Saturday, October 25, 2014

Gluten-free Healthy Chocolate Chip Cookies

Gluten-Free Healthy Chocolate Chip Cookies

I was in a hurry and just wanted to make a small batch of cookies because I was out of cookies and wanted to have some.
So it happened that, just quickly throwing together what came into my mind, I made the best cookies I've ever invented. I still can't believe it myself, but they are fabulous.
DH said "five stars!" after popping one into his mouth, and that means he finds them outstanding. Which does not happen too often with cookies.

They are not your usual chocolate chip cookie, first, because they do not have regular chocolate chips, but cocoa nibs.
Of course you can use regular choc chips, but believe me, it won't be the same. But it's up to you.
Second, I used coconut flour in them.
I am a huge fan of coconut flour because it's low carb, tastes awesome if you like coconut, and has a lot of good protein.
It just is not really great to bake with.
I mean, yeah, there are lots of recipes going bananas over the great taste, texture, consistency of coconut flour cakes and cookies, but honestly - I've never had a coconut flour cookie which wasn't either dry or egg-y, if it was only or mostly coconut flour.
The key to baking with coconut flour is using not too much of it in a recipe. Unless you want egg cookies or cake.

Evidently being in a hurry makes me think more quickly. I had circled around the perfect amount of coconut flour in cookies for several weeks already, and now I just thought: Okay, just don't use too much of it.

This is what happened:

Ingredients for 32 small soft cookies (1/2 tablespoon of dough each):
  • 2 tablespoons coconut oil, melted
  • 1/4 cup coconut four
  • 1/4 cup ground flax seeds
  • 1/4 cup soy flour
  • 1/2 cup certified gluten free oat flour (I used Bob's Red Mill)
  • 1/8 cup erythritol with stevia (truvia) or xylitol or sugar (feel free to use more sweetener if you want very sweet cookies)
  • 4 teaspoons coconut sugar or raw cane sugar
  • 1/2 teaspoon vanilla
  • 1/2 teaspoon baking powder
  • 1 medium egg
  • 2 tablespoons cocoa nibs or chocolate chips
  • 1-4 tablespoons cold water

  • Melt the coconut oil.
  • In a bowl, combine flours, baking powder, erythritol (truvia) or sugar and coconut or raw cane sugar.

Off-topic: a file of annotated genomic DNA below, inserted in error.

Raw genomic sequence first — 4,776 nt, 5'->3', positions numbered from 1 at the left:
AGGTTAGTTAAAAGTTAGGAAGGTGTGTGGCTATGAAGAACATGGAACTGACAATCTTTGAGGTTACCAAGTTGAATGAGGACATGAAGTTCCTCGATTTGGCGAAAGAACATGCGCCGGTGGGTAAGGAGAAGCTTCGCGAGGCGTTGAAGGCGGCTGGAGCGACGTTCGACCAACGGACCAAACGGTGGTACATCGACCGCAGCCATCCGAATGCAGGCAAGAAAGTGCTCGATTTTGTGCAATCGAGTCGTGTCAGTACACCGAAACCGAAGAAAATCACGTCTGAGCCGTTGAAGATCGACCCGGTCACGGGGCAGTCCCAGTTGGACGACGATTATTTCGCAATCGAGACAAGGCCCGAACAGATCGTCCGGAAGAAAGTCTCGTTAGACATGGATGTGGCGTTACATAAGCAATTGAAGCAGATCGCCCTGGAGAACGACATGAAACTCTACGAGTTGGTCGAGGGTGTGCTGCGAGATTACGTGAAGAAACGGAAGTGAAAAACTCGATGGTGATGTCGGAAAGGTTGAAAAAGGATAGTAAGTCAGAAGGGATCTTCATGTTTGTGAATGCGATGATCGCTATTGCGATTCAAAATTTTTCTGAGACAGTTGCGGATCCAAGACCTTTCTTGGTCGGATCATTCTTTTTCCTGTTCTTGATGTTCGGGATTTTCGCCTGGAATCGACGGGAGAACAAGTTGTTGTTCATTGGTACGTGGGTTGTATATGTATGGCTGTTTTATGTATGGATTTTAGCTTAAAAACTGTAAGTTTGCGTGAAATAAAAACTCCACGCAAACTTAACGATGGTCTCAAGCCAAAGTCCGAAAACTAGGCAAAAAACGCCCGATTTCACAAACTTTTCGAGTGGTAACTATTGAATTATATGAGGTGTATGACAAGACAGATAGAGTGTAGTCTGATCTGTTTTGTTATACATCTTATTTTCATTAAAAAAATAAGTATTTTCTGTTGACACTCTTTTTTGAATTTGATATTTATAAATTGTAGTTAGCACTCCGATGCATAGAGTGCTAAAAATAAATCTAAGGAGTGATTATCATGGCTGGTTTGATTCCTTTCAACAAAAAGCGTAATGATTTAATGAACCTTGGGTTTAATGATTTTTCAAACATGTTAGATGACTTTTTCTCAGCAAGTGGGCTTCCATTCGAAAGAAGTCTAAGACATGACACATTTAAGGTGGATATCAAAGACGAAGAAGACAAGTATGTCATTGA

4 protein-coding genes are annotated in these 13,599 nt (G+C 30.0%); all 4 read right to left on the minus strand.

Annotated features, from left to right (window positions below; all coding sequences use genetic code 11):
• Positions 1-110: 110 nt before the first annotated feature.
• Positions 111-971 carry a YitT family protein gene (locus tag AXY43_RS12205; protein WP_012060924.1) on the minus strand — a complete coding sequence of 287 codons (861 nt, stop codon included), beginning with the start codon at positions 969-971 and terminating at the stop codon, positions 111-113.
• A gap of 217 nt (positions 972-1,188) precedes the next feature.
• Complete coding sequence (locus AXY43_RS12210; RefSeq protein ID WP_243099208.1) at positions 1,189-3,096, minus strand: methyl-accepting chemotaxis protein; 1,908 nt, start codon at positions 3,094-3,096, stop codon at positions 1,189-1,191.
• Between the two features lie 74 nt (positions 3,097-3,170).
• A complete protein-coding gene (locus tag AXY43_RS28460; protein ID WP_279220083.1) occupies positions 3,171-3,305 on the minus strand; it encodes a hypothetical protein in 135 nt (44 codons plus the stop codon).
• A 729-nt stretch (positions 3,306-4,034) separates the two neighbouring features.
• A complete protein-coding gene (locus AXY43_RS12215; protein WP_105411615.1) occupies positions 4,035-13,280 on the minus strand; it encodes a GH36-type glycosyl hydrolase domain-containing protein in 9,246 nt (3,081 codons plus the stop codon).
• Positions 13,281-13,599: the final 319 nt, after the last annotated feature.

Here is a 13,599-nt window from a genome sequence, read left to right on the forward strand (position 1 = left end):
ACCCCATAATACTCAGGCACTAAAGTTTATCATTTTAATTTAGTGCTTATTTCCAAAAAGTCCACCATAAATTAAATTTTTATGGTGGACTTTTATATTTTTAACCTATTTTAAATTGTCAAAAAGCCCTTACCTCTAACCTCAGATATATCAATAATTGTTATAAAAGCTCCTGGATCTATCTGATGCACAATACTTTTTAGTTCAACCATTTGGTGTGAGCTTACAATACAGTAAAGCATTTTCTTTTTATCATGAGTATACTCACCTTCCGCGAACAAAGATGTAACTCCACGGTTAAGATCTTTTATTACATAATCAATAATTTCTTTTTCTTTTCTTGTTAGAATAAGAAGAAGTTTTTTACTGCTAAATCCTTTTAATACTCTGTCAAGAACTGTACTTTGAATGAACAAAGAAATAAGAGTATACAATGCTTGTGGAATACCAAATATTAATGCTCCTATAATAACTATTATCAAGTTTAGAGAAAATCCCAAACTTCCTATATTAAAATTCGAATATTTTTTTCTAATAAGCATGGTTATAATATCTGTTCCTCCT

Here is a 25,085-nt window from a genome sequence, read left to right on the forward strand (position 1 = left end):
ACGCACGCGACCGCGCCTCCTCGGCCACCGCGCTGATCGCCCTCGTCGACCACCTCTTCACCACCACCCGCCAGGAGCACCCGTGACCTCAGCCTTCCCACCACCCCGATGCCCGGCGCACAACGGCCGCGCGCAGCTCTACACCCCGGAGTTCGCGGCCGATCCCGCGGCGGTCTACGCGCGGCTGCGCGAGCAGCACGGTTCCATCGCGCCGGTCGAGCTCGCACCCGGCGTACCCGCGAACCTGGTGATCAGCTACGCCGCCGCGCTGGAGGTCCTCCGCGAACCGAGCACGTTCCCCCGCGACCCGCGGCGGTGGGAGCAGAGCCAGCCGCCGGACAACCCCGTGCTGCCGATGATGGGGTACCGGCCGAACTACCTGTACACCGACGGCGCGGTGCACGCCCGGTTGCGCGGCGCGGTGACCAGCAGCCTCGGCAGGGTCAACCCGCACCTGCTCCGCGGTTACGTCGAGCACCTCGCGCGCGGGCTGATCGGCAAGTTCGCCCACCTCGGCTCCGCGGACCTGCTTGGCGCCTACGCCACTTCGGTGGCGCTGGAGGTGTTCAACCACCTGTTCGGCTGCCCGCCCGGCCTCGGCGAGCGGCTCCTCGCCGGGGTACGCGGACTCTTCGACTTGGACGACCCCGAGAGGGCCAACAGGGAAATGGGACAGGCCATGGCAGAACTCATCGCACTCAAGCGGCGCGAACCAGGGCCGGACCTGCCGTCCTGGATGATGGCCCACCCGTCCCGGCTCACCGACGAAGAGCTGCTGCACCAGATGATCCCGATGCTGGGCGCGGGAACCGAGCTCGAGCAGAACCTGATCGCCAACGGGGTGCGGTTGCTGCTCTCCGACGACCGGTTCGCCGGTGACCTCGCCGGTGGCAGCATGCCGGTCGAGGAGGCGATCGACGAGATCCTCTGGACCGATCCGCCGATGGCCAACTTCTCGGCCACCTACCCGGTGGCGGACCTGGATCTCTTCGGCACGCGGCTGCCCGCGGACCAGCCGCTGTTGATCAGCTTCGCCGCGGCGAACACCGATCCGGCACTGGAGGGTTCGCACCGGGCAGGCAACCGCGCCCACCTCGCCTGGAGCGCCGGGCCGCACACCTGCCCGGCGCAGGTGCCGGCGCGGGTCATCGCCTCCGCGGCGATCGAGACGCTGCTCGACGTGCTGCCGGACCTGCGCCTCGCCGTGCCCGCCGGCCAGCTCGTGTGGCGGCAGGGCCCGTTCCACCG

• Stir in cocoa nibs or chocolate chips.
  • Rub in melted oil.
  • Add egg, knead into soft dough, adding tablespoons of water as needed to get a soft, but not sticky dough.
  • Preheat oven to 320°F (160°C) if you have a convection oven or to 350°F (180°C) if it's not a convection oven.
  • Line cookie sheet with non stick paper and use 1/2 tablespoon measuring spoon to place 32 half rounds onto the cookie sheet.
  • Bake for 10-12 minutes (mine took 12 minutes).
  • Let sit on cookie sheet for 5 more minutes after removing from oven, then let cool completely on a wire rack.


Have you tried using cocoa nibs before?

Saturday, October 18, 2014

Gluten-free Candied Ginger Molasses Cookies

Gluten-free Candied Ginger Molasses Cookies

Ginger has many health properties, but in the first place, it tastes good.
Maybe the health properties of candied ginger are not quite as big as those of plain ginger, but there still have to be some.
In this cookie, I combined three things which I love in a cookie and which I never combined before: Ginger, molasses, and oatmeal.
The classic oatmeal raisin cookie turned into something exotic and spicy.

Not being a fan of very sweet things, the amount of molasses and erythritol used in this cookie is not exactly huge, because the ginger already is very sweet.
Feel free to increase the amount of sweetener to your liking.
These are small, soft and chewy cookies, no crunch here. You can of course make them larger if you wish.

Ingredients for 84 half tablespoon cookies:
  • 1 cup brown rice flour
  • 1/2 cup cornstarch (GMO free, of course)
  • 2 cups rolled oats (gluten free)
  • 1/2 teaspoon xanthan gum
  • 1 teaspoon baking powder
  • 1 pinch salt
  • 3.5 ounces candied ginger, chopped
  • 1 teaspoon ginger powder
  • 1/2 teaspoon cinnamon
  • 1/8 teaspoon ground mace or nutmeg
  • 1/4 cup molasses
  • 1/4 cup erythritol (or sugar)